The tennis circuit was not so meticulously and structurally fabricated by its administrating members in the past like it is today. Initially different tennis circuits governed the tournaments and made their own circuits. Players were given the choice to sign a particular circuit and play the tournaments accordingly. One such circuit was the World Championship Tennis (WCT) circuit. The first eight players to sign this circuit were known as “The Handsome Eight.”
The WCT was started by Lamar Hunt and its main competitor was the National Tennis League(NTL). Started by David Dixon, the WCT’s promotion was propelled when Lamar Hunt joined the picture. The Handsome Eight were : Dennis Ralston, John Newcombe, Tony Roche, Cliff Drysdale, Earl Buchholz, Niki Pilić, Roger Taylor and Pierre Barthès. The WCT ran from 1968 till 1989. The handsome eight were a constant feature in all those years, thereby helping the WCT to keep its flag high. Here is a brief overview of the Handsome eight:
1) Dennis Ralston
Dennis Ralston turned professional in 1966 and became a member of the WCT later on. Ralston was coached by Pancho Gonzalez. A doubles specialist, Ralston had won five grand slam doubles titles. He was a member of the United States Davis Cup team who won in 1963. Professional ranking systems were not introduced that time but Ralston was place as high as No.3 in many unofficial ranking lists.
2) John Newcombe
John Newcombe was one of the most complete players that tennis has ever seen. A powerful serve and volley tactic and mastery over the second serve ace was the highlight of Newcombe’s game play. A No.1 player of the early seventies, Newcombe was a complete package of a tennis athlete with command over both the singles and doubles format of the game. He had won 12 grand slam doubles titles and 7 grand slam singles titles. He served as the president of the ATP in 1977 and 1978.
3) Anthony “Tony” Dalton Roche
Tony Roche was an Australian tennis player known for being a formidable player on tour and also one of the most successful coaches of all time. As a player he had won the French Open in 1966. In doubles, he won 13 grand slam titles. He was a top 10 player for six consecutive years. Roche suffered from multiple shoulder and elbow injuries and hence had a very short career. But, the Australian didn’t give up and instead he chose to become the engine behind players who are today multiple grand slam champions. He was coach to former World No.1s like Lleyton Hewitt, Ivan Lendl, Patrick Rafter. Roche also coached Roger Federer for two months and it is said it was based on a “handshake agreement” rather than signing a contract. An amazing coach and player, Roche also has four Davis Cup titles to his name.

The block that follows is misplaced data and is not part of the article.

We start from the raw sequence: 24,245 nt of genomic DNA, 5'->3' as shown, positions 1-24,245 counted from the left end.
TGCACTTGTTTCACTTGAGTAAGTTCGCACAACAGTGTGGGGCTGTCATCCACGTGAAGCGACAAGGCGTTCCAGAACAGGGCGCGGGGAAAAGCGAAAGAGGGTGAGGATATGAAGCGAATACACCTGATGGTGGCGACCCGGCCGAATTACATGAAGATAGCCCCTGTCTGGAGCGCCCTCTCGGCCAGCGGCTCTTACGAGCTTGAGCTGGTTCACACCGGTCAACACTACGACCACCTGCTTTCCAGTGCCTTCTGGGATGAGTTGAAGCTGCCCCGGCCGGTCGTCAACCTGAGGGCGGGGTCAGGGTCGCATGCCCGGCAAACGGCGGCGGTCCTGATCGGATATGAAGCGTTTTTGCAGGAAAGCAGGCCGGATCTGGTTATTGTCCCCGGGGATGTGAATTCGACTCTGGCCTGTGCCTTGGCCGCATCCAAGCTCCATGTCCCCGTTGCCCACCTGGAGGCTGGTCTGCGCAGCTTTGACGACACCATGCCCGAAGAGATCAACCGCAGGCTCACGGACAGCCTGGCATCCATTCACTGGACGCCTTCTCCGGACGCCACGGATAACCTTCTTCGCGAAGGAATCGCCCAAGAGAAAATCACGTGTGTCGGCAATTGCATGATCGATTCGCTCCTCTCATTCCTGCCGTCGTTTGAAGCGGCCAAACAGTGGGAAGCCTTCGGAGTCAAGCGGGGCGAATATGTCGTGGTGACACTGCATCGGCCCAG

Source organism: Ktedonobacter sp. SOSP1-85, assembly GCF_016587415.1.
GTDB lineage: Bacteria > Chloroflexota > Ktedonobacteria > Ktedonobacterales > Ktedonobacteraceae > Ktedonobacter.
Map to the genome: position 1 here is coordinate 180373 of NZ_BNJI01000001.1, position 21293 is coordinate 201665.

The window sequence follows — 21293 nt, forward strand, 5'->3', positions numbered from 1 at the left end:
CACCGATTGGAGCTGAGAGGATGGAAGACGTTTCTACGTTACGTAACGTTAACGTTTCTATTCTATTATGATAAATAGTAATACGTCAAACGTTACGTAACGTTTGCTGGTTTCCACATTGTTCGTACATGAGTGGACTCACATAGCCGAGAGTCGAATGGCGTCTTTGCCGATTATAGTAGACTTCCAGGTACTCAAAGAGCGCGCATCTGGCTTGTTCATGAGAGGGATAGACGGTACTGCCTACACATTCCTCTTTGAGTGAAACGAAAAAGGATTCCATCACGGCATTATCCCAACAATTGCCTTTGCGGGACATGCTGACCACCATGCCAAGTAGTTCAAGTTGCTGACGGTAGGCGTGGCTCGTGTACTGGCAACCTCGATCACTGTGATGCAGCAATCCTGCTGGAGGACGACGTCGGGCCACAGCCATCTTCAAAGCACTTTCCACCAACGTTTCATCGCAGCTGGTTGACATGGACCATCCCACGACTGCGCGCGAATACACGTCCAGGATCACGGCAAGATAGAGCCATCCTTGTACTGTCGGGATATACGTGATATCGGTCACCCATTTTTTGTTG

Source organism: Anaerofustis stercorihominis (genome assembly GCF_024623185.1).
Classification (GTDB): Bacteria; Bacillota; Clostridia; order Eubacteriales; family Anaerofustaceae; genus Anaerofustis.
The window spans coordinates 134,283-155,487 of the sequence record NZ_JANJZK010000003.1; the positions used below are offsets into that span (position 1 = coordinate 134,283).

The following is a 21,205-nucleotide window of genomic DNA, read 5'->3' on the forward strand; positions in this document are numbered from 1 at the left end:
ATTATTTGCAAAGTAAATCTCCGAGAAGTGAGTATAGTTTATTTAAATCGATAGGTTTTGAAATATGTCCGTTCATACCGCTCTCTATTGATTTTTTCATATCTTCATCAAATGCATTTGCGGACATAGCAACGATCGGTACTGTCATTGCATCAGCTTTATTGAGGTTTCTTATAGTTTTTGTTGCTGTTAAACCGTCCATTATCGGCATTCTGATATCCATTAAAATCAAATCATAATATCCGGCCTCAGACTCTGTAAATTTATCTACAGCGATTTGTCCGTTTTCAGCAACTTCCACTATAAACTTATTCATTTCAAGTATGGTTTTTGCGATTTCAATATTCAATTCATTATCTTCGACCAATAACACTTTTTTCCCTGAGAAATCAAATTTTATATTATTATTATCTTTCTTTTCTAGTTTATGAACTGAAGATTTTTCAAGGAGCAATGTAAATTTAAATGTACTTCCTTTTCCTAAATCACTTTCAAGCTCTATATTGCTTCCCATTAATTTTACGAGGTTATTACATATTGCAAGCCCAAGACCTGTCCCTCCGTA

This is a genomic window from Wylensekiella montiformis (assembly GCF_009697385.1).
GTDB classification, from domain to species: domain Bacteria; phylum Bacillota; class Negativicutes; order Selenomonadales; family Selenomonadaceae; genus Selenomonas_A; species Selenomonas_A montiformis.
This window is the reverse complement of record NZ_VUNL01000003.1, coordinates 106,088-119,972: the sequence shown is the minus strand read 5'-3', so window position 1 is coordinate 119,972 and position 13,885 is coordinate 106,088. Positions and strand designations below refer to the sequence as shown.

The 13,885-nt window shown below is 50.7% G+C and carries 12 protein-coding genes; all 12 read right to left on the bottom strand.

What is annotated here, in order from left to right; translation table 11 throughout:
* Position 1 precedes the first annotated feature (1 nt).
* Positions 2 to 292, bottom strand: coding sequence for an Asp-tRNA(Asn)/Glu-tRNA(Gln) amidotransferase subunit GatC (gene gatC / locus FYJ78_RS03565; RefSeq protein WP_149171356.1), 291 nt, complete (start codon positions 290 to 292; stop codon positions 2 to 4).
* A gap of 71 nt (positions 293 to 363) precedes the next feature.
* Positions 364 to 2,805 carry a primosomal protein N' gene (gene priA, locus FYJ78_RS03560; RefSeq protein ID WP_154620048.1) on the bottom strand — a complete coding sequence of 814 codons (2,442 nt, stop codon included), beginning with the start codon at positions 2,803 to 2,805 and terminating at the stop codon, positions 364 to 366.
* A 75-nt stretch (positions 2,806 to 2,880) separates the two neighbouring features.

4) Eric Clifford “Cliff” Drysdale
Former ATP President, Cliff Drysdale was an African who later got a US citizenship. He was ranked as high as World No.4. He was a prolific player of the two handed backhand. The biggest achievement of his career came when he won the US Open doubles title in 1972. Today, he is a commentator at ESPN.
5) Earrl Henry “Butch” Buccholz Jr.
Butch Buccholz started off with a very promising juniors career by winning the French Open, Wimbledon and the US Open. Buccholz played for very few years in his career. He became more active on tour by being the pioneer of the Miami Open. As a player, his greatest achievement came when he won the US Pro in 1962.
6) Nikola Pilic
Nikola Pilic was a Yugoslavian who was ranked as high as World No.6. He started playing tennis in 1962 and eight years later, lifted his first grand slam doubles title at the US Open. After retiring, he became the first player to be a coach of three different Davis Cup winning teams: Germay, Croatia and Serbia. He runs a tennis academy in Munich. Players like Michael Stitch, Ernest Gulbis and Novak Djokovic have came through this academy.
7) Roger Taylor
Roger Taylor was a British player known to be ranked as high as World No.8. He had a decent singles career but had major success in doubles. In 1971 and 1972 he won the US Open doubles title. He became the captain of the ladies Wightman Cup team and led them to victory in 1978.
8) Pierre Barthes
Pierre Barthes was a doubles specialist who had won the US Open doubles title in 1970 alongside Nikola Pilic. Since computer generated rankings were not present at that time, whether or not Barthes made it to the top 10 is still a controversial topic. He played his last match in 1980 in the French Open doubles tournament.
The Handsome Eight continued to play tennis for a few years in the Open era. As a coach or as a commentator or as a founder of a tennis academy, the Hnadsome Eight continued their efforts for the betterment of the sport.